I had the honor of interviewing Nancy Mellon, MA, a teacher, artist, and expressive psychotherapist who specializes in storytelling as a healing art. She is the author of Body Eloquence, Storytelling & the Art of the Imagination, Storytelling with Children, and The Knottles. Through her courses, workshops and talks, Nancy teaches adults how to use storytelling to build greater awareness and consciousness. Here, we learn from Nancy how to help our children to create connections between their inner and outer worlds, and develop creative and pleasurable perspectives on their daily food.
Nancy Mellon reminds us that we all have a delightfully playful and wise storyteller within us. “Adults can sit down at the table with the intention of being a Storymother or Storyfather with the children,” Nancy says. “That intention opens up the heart, and the listening of the whole digestive system. It embraces all the directions around us, rather than just the ‘going-forward head’ that gets so engaged these days during our usual daily lives.” For most of us, dinner conversation turns to whatever has been going on that day or that week, or what’s coming up on the calendar this weekend. Nancy points out that creating stories together engages us in a creative experience, not merely a rehashing of current happenings. “Storytelling, just like prayers and singing, warms the communication network around the table, helping us to feel that the whole person is invited to the table, not just the good student or just the office worker or just the mom who’s driving everybody through the endless roads…” This sounds wonderful, but how do you actually open to the joy of storytelling in the midst of daily meals?
CONNECTING WITH OUR FOOD
“It’s easy to start with the food itself,” Nancy says, “because everything on the plate has a story. With younger children Mom or Dad might begin, ‘Farmer Jones was very busy harvesting today…’ Seeing the wonder of each thing that’s being eaten, and tracing back its story can be a delightful process.” Nancy suggests taking cues from the shapes and colors on the plate. “‘What power does an asparagus give us? I wonder how these peas began their journey to our plates?’ Or, ‘Once upon a time, some little peas were growing up together, dreaming to help you roll around and have fun in the green world…’ ” Nancy encourages us to share “the adventure stories of the peas that are on the plate right now, the asparagus, these potatoes,” and as you share those stories, the children and their wonderful imaginations and the ideas and knowledge they gather will come forth to engage in and develop the story. “We’re in the story to feed the soul of wonder and real connection. Facts can be part of a story you tell with the children – kids have such a need to know that the milk doesn’t come from the plastic container, and the pea doesn’t come from the freezer – but it’s not‘ let’s get the encyclopedia and real all about peas,’ feeding the head, but not the feeling of real connection with the peas. And it’s just so fascinating to be aware that everything is on a great adventure, everything and everyone, and we’re all in this together.”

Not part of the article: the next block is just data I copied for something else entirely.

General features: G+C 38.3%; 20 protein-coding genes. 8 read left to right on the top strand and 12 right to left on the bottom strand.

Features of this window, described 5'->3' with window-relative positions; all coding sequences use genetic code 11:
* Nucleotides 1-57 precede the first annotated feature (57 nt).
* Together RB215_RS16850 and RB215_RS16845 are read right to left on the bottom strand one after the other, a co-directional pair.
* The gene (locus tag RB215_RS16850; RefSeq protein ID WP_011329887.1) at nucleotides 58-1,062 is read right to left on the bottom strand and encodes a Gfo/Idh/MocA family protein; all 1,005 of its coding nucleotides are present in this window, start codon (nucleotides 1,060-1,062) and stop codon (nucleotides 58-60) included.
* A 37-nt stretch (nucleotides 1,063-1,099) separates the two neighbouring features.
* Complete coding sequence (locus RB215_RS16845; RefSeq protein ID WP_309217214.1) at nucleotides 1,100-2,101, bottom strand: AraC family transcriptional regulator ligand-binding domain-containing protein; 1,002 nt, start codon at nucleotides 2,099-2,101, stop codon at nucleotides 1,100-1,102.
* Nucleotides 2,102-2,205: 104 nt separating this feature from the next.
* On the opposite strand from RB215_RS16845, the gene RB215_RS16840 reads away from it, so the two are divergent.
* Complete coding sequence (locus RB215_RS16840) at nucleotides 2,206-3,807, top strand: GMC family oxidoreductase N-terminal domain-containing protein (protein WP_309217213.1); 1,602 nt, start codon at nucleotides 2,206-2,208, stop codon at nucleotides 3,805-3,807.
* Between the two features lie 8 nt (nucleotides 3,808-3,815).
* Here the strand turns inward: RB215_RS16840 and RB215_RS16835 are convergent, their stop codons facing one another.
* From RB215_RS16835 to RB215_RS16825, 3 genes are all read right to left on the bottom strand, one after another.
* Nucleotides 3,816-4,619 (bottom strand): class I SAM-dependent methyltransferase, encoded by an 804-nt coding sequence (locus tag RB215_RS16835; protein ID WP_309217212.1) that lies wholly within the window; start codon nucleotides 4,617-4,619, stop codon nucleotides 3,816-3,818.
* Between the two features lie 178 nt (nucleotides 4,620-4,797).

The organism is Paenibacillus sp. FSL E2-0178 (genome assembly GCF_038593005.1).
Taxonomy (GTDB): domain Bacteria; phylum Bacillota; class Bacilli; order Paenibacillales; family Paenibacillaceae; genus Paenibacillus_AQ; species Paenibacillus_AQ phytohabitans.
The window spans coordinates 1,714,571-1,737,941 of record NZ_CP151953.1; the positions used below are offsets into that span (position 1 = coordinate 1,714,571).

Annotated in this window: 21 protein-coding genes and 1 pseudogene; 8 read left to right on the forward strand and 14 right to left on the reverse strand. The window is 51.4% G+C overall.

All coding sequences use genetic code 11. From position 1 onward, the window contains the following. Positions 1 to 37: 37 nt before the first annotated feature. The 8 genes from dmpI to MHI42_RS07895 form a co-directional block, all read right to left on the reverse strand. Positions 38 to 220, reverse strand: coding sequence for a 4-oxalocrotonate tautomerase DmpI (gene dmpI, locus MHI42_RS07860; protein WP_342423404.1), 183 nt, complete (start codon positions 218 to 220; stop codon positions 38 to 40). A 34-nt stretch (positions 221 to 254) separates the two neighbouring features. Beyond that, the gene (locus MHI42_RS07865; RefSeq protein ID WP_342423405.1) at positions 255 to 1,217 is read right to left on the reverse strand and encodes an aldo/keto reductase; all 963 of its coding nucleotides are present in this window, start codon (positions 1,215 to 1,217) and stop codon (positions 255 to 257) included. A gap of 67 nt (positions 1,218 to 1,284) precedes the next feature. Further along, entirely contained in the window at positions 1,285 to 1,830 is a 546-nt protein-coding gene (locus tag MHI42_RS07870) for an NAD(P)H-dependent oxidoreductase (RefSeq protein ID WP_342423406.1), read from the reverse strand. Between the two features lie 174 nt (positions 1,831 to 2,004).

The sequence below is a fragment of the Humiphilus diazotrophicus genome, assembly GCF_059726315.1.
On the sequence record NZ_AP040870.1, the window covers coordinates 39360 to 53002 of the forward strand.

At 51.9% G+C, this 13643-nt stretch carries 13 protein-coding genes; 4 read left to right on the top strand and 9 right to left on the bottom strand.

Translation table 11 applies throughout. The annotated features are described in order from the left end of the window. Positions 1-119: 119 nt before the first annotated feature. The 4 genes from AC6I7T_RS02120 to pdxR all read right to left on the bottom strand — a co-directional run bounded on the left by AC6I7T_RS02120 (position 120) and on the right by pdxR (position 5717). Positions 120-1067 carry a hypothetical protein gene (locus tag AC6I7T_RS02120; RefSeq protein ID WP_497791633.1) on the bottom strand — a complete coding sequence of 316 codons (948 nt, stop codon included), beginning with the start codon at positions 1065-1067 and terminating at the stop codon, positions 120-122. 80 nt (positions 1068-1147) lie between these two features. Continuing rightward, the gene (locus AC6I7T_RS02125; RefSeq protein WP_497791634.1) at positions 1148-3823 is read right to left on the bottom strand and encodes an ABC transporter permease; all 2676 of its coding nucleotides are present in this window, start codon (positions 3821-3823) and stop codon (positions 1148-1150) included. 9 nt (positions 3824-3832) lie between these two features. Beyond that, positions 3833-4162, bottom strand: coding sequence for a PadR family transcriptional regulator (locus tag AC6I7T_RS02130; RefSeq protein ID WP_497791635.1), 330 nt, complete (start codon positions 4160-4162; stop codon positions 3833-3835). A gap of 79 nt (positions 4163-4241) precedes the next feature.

Storytelling can also be an effective way for children to discover a true picture of what happens to them when they eat junk food – how it affects their energy level, their mood. “You can have a lot of fun with that,” Nancy says, “especially with tweens: ‘Ouch, shouted all the teeth,’ … ‘Oh look what I have to deal with now, complained the stomach’…” Parents can encourage kids to imagine the “story” behind junk food. “With a little non-judgmental help, children can build a clear picture of what happens to them when they eat those things,” Nancy says. Being conscious of why healthy foods are preferable to junk, kids can then make better choices on their own. “They’re feeding in the communal way when they’re at home, and feeding in the communal way when they’re at school or with their friends. I think it really takes a lot of awareness on the part of parents to make sure their children are receiving the family food in peace, so there’s a sense of peace around food in general. Then children are more likely to perceive food clearly and to make wise choices anywhere.”
CONNECTING WITH EACH OTHER